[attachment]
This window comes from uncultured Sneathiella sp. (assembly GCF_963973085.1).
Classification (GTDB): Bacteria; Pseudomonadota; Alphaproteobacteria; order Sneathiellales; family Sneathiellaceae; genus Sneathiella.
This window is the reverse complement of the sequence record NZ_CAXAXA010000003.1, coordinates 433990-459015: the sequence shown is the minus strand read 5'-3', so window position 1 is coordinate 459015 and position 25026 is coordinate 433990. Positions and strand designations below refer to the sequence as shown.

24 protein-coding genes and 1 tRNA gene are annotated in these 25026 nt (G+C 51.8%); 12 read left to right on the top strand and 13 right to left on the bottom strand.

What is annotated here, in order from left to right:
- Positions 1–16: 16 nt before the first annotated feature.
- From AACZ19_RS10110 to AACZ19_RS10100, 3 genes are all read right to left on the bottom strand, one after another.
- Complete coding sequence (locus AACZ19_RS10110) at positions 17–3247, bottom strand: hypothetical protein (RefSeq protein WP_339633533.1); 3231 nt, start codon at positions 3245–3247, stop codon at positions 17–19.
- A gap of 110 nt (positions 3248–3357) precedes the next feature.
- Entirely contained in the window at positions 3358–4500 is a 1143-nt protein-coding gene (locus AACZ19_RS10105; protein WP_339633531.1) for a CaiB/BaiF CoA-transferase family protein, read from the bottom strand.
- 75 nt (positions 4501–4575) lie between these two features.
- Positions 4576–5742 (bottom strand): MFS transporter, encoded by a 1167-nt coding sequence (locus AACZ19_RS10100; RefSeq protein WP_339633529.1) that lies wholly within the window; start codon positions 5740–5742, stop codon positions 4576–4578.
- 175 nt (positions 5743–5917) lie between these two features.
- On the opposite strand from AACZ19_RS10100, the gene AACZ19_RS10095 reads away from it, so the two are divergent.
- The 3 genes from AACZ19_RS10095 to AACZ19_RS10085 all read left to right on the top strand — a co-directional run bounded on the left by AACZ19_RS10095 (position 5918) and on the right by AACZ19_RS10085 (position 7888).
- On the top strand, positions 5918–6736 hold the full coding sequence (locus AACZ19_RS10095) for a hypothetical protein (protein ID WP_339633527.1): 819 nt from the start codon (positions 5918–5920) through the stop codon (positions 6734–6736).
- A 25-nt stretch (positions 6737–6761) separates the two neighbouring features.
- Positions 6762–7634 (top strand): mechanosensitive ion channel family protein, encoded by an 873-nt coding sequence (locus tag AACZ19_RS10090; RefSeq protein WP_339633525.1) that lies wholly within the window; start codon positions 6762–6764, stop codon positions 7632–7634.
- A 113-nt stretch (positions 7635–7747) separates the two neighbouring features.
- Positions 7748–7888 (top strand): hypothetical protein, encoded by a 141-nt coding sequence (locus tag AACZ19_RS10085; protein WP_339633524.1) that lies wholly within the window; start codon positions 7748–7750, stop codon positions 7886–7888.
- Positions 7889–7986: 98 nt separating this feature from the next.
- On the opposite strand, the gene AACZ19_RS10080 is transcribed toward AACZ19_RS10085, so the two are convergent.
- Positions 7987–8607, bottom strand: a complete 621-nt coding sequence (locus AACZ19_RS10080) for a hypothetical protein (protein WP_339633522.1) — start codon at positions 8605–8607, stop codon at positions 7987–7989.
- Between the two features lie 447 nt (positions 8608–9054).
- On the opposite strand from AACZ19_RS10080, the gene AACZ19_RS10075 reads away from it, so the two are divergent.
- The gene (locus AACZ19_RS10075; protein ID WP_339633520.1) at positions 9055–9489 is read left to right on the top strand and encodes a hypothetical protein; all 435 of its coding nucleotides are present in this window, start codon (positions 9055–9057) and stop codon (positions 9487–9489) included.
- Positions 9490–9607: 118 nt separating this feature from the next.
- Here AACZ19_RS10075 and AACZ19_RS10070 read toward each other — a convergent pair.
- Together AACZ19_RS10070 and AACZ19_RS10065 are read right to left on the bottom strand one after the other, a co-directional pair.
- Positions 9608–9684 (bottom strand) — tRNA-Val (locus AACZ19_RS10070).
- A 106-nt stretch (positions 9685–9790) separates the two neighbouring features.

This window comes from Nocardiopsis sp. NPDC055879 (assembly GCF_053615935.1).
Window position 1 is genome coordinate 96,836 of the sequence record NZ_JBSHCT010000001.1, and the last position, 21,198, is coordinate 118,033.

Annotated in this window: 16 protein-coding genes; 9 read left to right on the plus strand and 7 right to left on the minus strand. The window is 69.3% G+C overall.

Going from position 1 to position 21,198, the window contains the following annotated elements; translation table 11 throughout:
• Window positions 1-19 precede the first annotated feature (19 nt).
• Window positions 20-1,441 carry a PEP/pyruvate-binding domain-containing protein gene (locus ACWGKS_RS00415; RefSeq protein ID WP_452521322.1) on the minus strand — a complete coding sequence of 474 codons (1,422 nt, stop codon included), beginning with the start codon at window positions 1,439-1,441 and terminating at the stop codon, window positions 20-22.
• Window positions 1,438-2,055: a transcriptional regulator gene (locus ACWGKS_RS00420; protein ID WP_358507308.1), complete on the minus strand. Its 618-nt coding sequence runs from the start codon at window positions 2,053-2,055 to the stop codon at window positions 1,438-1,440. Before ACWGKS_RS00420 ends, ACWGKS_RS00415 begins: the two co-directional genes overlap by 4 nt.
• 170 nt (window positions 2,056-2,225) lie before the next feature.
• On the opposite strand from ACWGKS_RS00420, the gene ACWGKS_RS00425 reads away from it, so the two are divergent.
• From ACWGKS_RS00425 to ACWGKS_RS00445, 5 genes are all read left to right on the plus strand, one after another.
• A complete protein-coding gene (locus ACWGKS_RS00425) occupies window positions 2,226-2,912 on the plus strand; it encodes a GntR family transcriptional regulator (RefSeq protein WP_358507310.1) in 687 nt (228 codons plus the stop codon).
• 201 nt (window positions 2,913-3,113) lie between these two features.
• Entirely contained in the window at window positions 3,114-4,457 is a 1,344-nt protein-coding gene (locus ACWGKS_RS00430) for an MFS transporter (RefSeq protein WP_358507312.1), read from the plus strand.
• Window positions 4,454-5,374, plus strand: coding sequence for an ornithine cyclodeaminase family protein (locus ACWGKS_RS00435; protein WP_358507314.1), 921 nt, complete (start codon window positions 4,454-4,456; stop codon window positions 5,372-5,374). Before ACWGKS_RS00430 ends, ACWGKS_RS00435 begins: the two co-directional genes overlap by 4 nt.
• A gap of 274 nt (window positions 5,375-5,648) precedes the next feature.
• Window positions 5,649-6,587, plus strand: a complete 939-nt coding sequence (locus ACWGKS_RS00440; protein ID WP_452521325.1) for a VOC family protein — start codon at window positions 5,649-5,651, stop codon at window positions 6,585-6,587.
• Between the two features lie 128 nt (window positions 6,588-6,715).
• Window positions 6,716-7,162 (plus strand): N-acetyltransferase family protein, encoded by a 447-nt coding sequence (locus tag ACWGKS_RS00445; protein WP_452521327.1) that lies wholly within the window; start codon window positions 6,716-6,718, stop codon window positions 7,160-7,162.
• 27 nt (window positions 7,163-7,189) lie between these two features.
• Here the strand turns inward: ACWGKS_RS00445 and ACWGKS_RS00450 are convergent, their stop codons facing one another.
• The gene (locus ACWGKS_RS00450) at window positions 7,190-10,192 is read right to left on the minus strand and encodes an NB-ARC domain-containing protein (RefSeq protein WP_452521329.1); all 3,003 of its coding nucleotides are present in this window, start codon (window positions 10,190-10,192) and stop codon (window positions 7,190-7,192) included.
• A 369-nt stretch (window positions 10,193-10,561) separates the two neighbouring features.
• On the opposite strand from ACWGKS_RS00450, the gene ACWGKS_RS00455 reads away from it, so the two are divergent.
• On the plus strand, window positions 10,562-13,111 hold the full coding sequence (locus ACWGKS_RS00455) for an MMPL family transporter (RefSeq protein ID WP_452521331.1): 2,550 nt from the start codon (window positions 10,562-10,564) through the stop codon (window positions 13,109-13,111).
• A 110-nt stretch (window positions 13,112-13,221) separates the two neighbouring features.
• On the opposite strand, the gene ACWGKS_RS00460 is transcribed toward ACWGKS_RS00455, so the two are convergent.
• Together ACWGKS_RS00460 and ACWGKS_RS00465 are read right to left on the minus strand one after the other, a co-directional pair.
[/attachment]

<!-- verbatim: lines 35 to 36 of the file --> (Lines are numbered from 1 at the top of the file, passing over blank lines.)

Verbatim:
Going from position 1 to position 21,198, the window contains the following annotated elements; translation table 11 throughout:
• Window positions 1-19 precede the first annotated feature (19 nt).